Inter coach Jose Mourinho has sparked speculation about his future in Italian football after insisting: "I don't like it and they don't like me."
Mourinho has had a tempestuous relationship in Italy with the authorities, officials, opposition, and the media since taking the Inter job in 2008, receiving several fines and bans for his actions.
"I am very happy at Inter, I'm not happy in Italian football," Mourinho told Britain's Sky Sports.
The 47-year-old, who left Chelsea in 2007, has made no secret of his desire to return to the English game in the future, and also one day to win the league championship in Spain.
"I decided not to speak about Serie A because if I speak, and you know the way I speak; I always speak with my heart, I always speak in a very honest way," added Mourinho. "If I do it about the Serie A, I will be suspended and I don't want to be suspended again."
His comments came on the eve of his side's UEFA Champions League quarter-final first leg against CSKA Moscow at San Siro.
Mourinho's Inter knocked out his former club Chelsea in the last round of the Champions League and are currently top of Serie A.
But the Nerazzurri have have seen a healthy lead whittled down to just one point by Roma, to whom they lost 2-1 on Saturday, and three points by AC Milan.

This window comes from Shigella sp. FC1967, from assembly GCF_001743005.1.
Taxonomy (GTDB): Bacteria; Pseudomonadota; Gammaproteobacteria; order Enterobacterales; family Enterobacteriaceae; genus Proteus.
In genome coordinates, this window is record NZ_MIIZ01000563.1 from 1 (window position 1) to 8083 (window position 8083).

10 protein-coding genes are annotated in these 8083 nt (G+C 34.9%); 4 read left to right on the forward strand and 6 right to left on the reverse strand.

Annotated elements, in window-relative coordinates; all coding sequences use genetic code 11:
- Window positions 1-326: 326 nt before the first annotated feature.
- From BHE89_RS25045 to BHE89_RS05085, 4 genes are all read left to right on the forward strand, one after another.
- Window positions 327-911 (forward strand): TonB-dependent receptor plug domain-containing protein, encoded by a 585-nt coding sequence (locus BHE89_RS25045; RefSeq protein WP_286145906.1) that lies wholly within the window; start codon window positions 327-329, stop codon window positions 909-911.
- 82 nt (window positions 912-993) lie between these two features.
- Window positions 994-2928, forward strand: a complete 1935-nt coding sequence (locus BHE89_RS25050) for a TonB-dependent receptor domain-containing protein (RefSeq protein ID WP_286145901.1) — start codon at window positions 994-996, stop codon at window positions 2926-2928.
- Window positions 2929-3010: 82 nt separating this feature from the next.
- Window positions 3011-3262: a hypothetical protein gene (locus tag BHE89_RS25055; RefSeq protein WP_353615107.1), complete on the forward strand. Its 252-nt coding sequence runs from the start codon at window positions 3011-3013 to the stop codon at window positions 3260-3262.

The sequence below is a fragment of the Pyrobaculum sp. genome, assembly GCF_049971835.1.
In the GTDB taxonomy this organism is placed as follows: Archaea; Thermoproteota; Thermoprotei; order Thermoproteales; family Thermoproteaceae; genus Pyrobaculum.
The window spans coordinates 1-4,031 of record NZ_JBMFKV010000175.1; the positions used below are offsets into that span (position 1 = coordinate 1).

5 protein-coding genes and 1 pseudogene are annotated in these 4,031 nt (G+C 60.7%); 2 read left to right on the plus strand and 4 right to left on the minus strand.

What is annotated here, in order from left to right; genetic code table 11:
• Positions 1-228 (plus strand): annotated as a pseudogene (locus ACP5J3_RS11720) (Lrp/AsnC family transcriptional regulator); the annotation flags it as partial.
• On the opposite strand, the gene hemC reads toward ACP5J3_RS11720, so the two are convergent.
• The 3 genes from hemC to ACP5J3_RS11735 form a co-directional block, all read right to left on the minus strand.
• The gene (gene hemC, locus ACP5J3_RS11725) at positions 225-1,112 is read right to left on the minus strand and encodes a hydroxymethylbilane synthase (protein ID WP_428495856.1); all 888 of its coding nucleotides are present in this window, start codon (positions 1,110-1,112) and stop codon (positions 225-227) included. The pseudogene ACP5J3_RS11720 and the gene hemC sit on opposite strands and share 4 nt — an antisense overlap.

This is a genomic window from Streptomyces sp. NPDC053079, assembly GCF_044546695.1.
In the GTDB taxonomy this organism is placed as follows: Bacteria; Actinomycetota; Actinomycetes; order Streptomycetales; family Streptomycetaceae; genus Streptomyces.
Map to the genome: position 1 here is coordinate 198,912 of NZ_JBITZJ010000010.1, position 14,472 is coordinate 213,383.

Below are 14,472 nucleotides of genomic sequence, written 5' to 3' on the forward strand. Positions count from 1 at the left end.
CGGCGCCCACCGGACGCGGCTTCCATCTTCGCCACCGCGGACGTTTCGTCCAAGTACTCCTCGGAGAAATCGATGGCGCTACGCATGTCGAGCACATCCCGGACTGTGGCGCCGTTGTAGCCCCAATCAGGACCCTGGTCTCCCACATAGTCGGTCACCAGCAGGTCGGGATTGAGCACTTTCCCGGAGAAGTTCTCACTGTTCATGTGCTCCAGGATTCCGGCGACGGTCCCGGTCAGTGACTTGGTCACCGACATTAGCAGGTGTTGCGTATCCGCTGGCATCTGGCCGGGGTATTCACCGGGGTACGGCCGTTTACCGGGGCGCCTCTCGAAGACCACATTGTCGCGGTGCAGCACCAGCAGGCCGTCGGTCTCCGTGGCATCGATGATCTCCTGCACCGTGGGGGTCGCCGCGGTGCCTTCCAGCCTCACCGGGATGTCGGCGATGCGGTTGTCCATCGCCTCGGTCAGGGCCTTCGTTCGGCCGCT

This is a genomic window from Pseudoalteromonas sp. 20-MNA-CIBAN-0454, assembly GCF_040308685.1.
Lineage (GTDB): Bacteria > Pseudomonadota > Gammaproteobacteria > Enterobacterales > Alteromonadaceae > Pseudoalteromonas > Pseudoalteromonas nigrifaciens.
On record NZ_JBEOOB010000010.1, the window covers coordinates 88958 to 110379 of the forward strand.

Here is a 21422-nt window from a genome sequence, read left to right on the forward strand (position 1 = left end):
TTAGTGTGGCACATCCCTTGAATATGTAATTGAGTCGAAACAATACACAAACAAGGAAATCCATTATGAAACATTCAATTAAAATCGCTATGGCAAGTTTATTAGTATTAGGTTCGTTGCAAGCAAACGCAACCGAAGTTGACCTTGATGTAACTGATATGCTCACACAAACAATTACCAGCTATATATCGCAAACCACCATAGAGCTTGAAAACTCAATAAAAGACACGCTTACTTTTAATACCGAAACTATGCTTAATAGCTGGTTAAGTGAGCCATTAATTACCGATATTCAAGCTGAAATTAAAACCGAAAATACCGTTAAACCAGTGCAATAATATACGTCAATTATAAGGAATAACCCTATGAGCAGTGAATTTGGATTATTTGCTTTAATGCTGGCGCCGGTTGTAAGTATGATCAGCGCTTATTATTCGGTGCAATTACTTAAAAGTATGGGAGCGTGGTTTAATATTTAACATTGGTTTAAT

Mourinho received a £16,000 fine last month for claiming "everything was done for us not to win" following a 2-0 defeat of city rivals Milan, a game in which Inter had two players sent off.
He also said the game had left a "strange taste" in his mouth, adding: "I've realised they won't let us wrap up the championship early".
He subsequently received a three-game touchline ban and was fined £35,000 for "insulting officials" during a game against Sampdoria.
Mourinho also made a 'handcuffs' gesture after seeing Walter Samuel sent off and Ivan Cordoba booked during the 0-0 draw, with the gesture interpreted as him suggesting his side were being victimised by referees.
Reports in Italy suggested referees were prepared to go on strike if Mourinho was not given a severe punishment.
Also in February, Mourinho paid a £11,500 fine to settle a disciplinary case over an altercation with a journalist last December.
Earlier in the day, Mourinho spoke to the press for the first time since the last round of the Champions League.
He has boycotted the Italian media for the last six league matches, since the fallout of the Sampdoria match.
It was the fourth time he had received a touchline ban since arriving in Italy but Mourinho explained his silence was merely to allow him to do his job.
"My press silence is doing me good because it allows me to sit on the bench and that's important for me," he explained.
"I've always said that a coach does not win a match from the bench but it allows him to stay close to his players and that's where I want to be.
"Not speaking about Italy or the Italian league allows me to sit on the bench, and no I don't want to risk that," he said in answer to a question about whether or not he would end his boycott.
Mourinho has been linked with a return to the English Premier League, where he won the title twice with Chelsea, with Manchester City and Liverpool both touted as possible destinations, while Spanish giants Real Madrid have also been linked with the Portuguese.
Source: BBC Sport